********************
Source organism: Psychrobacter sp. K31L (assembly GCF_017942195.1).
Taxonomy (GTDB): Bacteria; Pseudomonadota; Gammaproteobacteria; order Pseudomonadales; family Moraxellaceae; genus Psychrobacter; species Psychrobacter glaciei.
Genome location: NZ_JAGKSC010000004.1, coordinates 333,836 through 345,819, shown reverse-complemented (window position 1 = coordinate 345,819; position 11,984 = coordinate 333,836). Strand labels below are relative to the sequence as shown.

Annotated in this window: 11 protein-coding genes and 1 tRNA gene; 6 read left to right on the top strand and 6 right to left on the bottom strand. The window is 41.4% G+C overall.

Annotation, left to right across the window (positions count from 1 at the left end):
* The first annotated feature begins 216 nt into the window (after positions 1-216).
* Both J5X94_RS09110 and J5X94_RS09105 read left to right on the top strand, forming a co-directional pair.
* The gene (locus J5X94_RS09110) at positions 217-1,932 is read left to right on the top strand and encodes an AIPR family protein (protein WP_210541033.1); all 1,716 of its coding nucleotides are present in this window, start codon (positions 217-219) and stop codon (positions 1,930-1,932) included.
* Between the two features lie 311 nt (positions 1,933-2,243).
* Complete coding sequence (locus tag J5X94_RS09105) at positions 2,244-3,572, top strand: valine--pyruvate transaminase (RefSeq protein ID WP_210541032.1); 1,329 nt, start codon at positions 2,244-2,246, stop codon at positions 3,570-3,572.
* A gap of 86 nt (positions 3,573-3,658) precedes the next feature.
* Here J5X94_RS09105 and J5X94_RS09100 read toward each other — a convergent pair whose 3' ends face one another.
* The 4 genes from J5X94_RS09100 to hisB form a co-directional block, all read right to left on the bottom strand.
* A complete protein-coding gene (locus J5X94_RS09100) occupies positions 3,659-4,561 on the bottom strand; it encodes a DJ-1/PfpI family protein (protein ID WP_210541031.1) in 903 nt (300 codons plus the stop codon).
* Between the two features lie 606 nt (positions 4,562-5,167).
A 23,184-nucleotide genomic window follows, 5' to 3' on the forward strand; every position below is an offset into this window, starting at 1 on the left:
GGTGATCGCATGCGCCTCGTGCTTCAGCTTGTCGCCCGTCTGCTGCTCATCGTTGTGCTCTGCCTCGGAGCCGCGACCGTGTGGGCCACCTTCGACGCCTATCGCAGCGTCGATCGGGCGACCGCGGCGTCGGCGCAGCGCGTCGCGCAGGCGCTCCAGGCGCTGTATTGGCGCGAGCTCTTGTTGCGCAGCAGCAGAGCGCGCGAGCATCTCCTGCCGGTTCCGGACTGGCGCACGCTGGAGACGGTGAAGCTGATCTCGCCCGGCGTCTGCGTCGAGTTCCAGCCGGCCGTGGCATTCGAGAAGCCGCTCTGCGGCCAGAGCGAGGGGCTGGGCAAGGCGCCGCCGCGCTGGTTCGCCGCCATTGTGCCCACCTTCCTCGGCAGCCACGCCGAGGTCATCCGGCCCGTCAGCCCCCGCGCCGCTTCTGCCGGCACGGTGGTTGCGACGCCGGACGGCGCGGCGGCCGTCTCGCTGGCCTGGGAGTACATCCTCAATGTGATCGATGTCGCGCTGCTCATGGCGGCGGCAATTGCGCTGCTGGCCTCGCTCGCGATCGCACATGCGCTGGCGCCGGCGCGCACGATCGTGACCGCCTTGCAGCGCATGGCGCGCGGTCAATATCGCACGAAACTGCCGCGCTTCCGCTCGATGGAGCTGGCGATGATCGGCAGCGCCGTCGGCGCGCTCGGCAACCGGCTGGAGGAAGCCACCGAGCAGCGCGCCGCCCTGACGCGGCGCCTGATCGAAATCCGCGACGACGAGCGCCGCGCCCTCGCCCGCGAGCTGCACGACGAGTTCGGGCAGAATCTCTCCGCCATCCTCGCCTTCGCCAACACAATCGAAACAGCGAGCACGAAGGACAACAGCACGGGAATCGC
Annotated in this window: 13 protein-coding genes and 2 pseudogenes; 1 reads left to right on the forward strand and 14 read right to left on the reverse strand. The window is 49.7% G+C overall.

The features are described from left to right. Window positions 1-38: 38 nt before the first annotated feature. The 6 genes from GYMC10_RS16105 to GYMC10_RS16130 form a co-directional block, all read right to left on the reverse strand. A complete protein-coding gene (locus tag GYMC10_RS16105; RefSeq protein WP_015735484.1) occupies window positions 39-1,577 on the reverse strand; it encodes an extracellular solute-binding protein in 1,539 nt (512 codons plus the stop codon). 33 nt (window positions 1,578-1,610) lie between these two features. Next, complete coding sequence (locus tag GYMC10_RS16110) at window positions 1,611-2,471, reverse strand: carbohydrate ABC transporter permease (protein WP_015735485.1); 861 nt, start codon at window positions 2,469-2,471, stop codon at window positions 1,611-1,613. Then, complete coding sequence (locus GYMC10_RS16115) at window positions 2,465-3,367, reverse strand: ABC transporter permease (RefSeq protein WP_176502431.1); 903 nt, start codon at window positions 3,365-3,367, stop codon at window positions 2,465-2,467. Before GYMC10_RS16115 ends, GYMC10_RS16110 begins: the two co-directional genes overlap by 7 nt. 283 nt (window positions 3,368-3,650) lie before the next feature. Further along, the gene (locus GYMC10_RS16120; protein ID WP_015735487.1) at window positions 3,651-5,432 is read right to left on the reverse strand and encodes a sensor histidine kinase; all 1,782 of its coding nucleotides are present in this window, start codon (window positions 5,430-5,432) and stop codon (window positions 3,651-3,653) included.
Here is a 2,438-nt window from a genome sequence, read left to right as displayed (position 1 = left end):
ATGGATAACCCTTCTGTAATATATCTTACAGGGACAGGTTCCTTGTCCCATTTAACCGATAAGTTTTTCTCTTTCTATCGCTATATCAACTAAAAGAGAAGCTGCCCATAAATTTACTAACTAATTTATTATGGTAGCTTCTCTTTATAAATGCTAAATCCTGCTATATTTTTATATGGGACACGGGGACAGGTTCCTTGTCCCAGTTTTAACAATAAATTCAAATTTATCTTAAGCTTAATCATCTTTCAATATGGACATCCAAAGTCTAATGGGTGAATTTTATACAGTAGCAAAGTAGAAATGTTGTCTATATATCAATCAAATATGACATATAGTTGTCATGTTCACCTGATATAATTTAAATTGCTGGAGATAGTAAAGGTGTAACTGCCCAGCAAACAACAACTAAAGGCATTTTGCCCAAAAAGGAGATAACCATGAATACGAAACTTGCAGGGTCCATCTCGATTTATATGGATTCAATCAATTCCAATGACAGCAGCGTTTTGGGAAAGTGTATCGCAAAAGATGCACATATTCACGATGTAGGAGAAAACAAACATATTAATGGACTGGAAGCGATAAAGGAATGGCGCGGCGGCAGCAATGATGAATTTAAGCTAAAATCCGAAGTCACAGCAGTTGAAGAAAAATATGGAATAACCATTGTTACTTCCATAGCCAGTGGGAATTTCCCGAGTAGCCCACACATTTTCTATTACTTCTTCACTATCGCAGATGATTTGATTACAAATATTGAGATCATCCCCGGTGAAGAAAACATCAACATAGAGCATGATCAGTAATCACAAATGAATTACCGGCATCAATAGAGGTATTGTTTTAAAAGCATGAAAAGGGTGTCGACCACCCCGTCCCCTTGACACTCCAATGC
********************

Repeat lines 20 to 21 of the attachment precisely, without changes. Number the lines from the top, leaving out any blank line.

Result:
Here is a 2,438-nt window from a genome sequence, read left to right as displayed (position 1 = left end):
ATGGATAACCCTTCTGTAATATATCTTACAGGGACAGGTTCCTTGTCCCATTTAACCGATAAGTTTTTCTCTTTCTATCGCTATATCAACTAAAAGAGAAGCTGCCCATAAATTTACTAACTAATTTATTATGGTAGCTTCTCTTTATAAATGCTAAATCCTGCTATATTTTTATATGGGACACGGGGACAGGTTCCTTGTCCCAGTTTTAACAATAAATTCAAATTTATCTTAAGCTTAATCATCTTTCAATATGGACATCCAAAGTCTAATGGGTGAATTTTATACAGTAGCAAAGTAGAAATGTTGTCTATATATCAATCAAATATGACATATAGTTGTCATGTTCACCTGATATAATTTAAATTGCTGGAGATAGTAAAGGTGTAACTGCCCAGCAAACAACAACTAAAGGCATTTTGCCCAAAAAGGAGATAACCATGAATACGAAACTTGCAGGGTCCATCTCGATTTATATGGATTCAATCAATTCCAATGACAGCAGCGTTTTGGGAAAGTGTATCGCAAAAGATGCACATATTCACGATGTAGGAGAAAACAAACATATTAATGGACTGGAAGCGATAAAGGAATGGCGCGGCGGCAGCAATGATGAATTTAAGCTAAAATCCGAAGTCACAGCAGTTGAAGAAAAATATGGAATAACCATTGTTACTTCCATAGCCAGTGGGAATTTCCCGAGTAGCCCACACATTTTCTATTACTTCTTCACTATCGCAGATGATTTGATTACAAATATTGAGATCATCCCCGGTGAAGAAAACATCAACATAGAGCATGATCAGTAATCACAAATGAATTACCGGCATCAATAGAGGTATTGTTTTAAAAGCATGAAAAGGGTGTCGACCACCCCGTCCCCTTGACACTCCAATGC